Before Trump’s ascendancy, the “alt-right” had little direct influence on policy of any kind. But with Trump elected, its leaders suddenly had their foot in the door. Led by hard right White House chief strategist Steve Bannon, they pushed for confrontation with China and detachment from NATO as well as protectionism and departure from international agreements such as the Paris climate agreement. Bannon put himself on a key committee of the National Security Council, along with Fox News commentator-turned-Deputy National Security Adviser K T McFarland.
As 2017 unwound, the the “firebreathers” were eventually checked by pragmatists. General H R McMaster, brought in as National Security Adviser in March, removed Bannon from the National Security Council (he was later fired by Trump altogether). Senior staff Derek Harvey and Ezra Cohen-Watnick were dismissed, as was McFarland.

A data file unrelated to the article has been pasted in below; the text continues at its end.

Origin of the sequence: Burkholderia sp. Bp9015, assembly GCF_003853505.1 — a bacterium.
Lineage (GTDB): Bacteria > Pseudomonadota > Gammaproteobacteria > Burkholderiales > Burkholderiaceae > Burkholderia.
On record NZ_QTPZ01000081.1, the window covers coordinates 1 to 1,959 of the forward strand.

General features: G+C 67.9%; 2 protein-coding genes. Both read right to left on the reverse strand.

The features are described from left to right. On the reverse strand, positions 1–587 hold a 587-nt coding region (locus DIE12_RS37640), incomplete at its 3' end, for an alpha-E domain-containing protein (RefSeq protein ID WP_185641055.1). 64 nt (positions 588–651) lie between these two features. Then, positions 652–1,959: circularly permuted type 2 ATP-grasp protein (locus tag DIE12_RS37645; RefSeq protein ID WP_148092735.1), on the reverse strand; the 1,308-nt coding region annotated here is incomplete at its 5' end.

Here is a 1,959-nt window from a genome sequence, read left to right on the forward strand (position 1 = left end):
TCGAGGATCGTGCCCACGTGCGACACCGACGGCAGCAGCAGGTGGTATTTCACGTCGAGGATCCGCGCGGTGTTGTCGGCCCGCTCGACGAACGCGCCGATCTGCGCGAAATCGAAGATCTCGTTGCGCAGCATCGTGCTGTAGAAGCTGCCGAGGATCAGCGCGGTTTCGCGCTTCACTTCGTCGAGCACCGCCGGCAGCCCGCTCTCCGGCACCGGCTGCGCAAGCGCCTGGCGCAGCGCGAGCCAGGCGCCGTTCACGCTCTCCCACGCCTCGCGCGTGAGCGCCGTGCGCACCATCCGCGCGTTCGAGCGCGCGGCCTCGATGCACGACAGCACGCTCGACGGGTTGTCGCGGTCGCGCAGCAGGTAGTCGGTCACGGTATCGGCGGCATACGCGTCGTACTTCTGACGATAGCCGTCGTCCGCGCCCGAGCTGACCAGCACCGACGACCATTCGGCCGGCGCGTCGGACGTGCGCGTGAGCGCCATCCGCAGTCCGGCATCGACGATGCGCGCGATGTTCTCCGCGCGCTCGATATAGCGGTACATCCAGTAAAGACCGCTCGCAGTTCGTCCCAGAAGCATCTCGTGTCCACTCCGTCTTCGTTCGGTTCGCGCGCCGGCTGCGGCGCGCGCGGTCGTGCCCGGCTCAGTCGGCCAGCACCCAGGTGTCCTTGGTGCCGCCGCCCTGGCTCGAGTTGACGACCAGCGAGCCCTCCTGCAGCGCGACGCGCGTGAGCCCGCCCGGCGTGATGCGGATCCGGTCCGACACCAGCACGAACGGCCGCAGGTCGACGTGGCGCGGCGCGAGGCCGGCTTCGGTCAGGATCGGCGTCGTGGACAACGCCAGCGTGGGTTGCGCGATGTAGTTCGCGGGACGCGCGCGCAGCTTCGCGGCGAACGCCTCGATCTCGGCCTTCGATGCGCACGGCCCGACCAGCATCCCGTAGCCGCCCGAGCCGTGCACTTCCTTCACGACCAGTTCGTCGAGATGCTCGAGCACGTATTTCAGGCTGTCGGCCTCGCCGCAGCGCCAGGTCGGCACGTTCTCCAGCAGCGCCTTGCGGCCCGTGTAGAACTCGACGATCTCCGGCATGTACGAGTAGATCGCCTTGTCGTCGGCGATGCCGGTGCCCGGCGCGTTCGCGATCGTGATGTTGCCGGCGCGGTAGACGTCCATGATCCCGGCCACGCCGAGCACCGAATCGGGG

But one of the alt-right’s polyps is still at the heart of the Trump operation. Stephen Miller, who within two years went from e-mail spammer of Washington journalists to senior White House adviser, is not only the main architect of the crackdown on immigration but also the speechwriter behind Trump’s provocative UN General Assembly debut in September 2017 – an address that railed against “a small group of rogue regimes,” threatened to “totally destroy” North Korea, and called its leader Kim Jong-un “Rocket Man.”
As far as Miller is concerned, it seems, the more incendiary and derisory the US government’s tone, the better – whatever the diplomatic and strategic consequences.
The institutional foreign policy
These competing tendencies are a brutal test for the structures of US foreign policy, and the stewards of those institutions are clearly on high alert.
McMaster, Defence Secretary James Mattis, and Secretary of State Rex Tillerson are all trying to contain Trump and his inner circle. They have championed the US’s traditional alliances, taken charge of operations in areas such as Afghanistan and Syria, toned down Trump’s fire-and-fury threats to North Korea by discreetly encouraging a diplomatic path, and tried to curb some of the family’s inclinations – especially a Saudi-first approach that threatens the security of a key American military base in Qatar.